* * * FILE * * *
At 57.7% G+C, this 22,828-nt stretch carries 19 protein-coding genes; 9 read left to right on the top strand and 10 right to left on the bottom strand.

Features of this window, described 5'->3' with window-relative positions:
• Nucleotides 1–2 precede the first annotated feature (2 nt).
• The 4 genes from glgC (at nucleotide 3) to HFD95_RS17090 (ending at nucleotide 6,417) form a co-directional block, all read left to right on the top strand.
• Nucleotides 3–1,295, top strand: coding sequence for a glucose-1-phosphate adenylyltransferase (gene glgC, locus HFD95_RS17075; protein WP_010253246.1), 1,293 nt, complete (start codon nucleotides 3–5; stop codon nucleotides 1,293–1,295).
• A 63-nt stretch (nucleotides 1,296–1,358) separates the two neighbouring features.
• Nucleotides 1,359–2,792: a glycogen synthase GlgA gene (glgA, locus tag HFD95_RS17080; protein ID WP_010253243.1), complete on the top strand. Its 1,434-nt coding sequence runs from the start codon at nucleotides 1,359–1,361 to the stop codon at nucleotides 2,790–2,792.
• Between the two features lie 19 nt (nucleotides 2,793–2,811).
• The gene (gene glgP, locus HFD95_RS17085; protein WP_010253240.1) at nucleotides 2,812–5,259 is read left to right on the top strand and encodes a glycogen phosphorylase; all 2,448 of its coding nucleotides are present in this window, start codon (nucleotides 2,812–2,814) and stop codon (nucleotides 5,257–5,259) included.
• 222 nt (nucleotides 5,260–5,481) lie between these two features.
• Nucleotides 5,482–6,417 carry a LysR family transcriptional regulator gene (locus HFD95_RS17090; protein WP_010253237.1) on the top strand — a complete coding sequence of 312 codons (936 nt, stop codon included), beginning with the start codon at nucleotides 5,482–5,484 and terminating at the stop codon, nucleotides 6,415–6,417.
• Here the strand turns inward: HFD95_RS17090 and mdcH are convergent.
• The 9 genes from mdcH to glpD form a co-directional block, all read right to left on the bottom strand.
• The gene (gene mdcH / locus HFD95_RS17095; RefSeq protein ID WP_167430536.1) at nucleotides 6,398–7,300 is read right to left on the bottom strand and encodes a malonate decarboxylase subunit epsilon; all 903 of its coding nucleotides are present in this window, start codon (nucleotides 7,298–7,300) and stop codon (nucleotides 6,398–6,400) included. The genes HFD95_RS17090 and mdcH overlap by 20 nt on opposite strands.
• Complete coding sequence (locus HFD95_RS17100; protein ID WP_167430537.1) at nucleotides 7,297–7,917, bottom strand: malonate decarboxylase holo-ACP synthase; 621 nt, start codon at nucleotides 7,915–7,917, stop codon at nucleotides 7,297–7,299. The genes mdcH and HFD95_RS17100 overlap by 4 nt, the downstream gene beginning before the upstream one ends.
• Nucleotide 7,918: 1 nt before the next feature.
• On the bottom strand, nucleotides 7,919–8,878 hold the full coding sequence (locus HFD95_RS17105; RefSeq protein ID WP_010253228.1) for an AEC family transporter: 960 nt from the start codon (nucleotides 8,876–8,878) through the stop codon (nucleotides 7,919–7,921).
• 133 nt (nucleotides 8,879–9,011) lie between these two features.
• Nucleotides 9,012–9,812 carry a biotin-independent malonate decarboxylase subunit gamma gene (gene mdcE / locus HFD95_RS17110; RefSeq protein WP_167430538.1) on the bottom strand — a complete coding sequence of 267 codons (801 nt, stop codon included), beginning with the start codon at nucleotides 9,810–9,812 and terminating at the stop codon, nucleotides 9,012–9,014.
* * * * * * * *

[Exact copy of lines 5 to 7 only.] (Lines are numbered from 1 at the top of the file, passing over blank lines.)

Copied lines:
• Nucleotides 3–1,295, top strand: coding sequence for a glucose-1-phosphate adenylyltransferase (gene glgC, locus HFD95_RS17075; protein WP_010253246.1), 1,293 nt, complete (start codon nucleotides 3–5; stop codon nucleotides 1,293–1,295).
• A 63-nt stretch (nucleotides 1,296–1,358) separates the two neighbouring features.
• Nucleotides 1,359–2,792: a glycogen synthase GlgA gene (glgA, locus tag HFD95_RS17080; protein ID WP_010253243.1), complete on the top strand. Its 1,434-nt coding sequence runs from the start codon at nucleotides 1,359–1,361 to the stop codon at nucleotides 2,790–2,792.